Chalmers, Anthony J. (2009) The potential role and application of PARP inhibitors in cancer treatment. British Medical Bulletin, 89 (1). pp. 23-40. ISSN 0007-1420
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Since many anti-cancer agents act by inflicting DNA damage on tumour cells, there is increasing interest in the use of inhibitors of DNA repair to increase the cytotoxicity of these agents. Poly(ADP-ribose) polymerase (PARP) is an abundant nuclear enzyme that binds to sites of DNA damage and promotes repair by modifying a number of key proteins. Potent and specific inhibitors of PARP are available; these have been shown to increase the cytotoxicity of a range of anti-cancer agents including temozolomide, irinotecan and radiation.
Data from laboratory studies on human tumour cell lines, pre-clinical studies including tumour xenograft models and early phase clinical testing in human subjects are discussed.
Pre-clinical and early clinical testing indicates that PARP inhibitors are extremely well tolerated. As single agents they have activity against BRCA1- and BRCA2-deficient cancers, and in combination they increase the cytotoxic effects of certain chemotherapy agents.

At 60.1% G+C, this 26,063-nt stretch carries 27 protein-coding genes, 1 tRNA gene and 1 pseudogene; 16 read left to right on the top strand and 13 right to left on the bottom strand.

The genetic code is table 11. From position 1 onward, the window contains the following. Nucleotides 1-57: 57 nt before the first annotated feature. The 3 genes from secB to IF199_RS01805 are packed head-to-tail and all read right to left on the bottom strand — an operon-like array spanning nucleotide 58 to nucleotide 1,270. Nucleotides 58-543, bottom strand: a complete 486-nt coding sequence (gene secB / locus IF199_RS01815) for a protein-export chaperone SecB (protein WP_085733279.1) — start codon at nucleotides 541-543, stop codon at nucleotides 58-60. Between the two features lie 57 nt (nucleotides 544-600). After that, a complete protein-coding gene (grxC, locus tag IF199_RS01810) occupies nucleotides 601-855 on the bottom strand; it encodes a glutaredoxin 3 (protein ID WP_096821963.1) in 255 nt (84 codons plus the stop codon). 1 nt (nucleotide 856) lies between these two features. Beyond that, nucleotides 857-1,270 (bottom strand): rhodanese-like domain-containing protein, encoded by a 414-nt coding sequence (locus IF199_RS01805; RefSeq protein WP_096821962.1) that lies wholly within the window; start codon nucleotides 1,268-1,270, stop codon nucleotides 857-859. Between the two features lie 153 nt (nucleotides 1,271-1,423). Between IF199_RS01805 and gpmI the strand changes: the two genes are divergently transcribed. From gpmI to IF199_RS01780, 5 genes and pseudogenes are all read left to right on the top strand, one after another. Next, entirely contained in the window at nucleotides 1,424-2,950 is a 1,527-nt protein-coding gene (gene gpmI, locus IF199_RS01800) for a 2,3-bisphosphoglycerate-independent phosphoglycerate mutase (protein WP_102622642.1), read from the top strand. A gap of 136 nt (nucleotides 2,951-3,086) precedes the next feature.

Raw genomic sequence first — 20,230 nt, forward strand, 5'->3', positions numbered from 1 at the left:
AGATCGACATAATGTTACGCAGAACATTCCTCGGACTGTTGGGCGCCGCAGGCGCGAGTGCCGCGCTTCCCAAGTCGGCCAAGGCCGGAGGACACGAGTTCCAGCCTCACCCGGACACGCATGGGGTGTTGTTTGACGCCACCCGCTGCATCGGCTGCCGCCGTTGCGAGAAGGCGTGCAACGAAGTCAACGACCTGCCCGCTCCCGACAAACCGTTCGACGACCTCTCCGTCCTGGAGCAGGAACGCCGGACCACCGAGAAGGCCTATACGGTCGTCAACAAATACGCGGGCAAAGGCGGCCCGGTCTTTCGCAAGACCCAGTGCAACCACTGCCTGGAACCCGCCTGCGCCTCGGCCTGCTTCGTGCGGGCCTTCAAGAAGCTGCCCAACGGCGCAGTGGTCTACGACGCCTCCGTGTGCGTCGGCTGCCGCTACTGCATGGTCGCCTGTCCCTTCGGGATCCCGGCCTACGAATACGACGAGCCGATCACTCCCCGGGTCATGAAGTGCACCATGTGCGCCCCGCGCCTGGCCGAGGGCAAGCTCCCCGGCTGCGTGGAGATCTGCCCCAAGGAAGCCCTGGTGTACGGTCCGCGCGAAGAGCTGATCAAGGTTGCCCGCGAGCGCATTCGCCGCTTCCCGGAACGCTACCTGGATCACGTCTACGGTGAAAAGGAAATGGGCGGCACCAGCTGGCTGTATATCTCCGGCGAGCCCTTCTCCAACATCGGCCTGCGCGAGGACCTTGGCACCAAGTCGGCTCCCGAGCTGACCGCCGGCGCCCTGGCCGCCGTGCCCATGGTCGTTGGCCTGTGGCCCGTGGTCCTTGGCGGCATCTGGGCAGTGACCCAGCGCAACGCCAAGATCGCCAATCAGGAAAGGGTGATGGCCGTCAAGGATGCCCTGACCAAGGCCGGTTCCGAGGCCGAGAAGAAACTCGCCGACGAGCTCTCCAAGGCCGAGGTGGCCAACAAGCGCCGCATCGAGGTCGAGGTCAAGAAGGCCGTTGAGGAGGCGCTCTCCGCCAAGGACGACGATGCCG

In order for PARP inhibitors to improve outcomes for patients, their sensitizing effects must be tumour specific. Early clinical data indicate that systemic toxicity may be exacerbated, so future trials must address this issue. The mechanism of action of PARP inhibitors in combination with cytotoxic agents is also uncertain.
Among BRCA-deficient cancers, mechanisms of inherent and acquired resistance to PARP inhibitors are under investigation. Combining these agents with radiotherapy appears promising but designing clinical trials to test the efficacy and toxicity of this combination is problematic.
A particularly promising role for PARP inhibitors in the treatment of malignant brain tumours is outlined.
|Additional Information:||Endnotes Ref: GDSC 279|
|Keywords:||poly (ADP-ribose)polymerase/chemotherapy/radiotherapy/DNA repair/glioblastoma multform/PARP inhibitors/temozolomide/irinotecan|
|Schools and Departments:||School of Life Sciences > Sussex Centre for Genome Damage and Stability|
|Subjects:||R Medicine > R Medicine (General)
R Medicine > RC Internal medicine
|Depositing User:||Gee Wheatley|
|Date Deposited:||24 Feb 2009|
|Last Modified:||13 Mar 2017 21:15|
|Google Scholar:||39 Citations|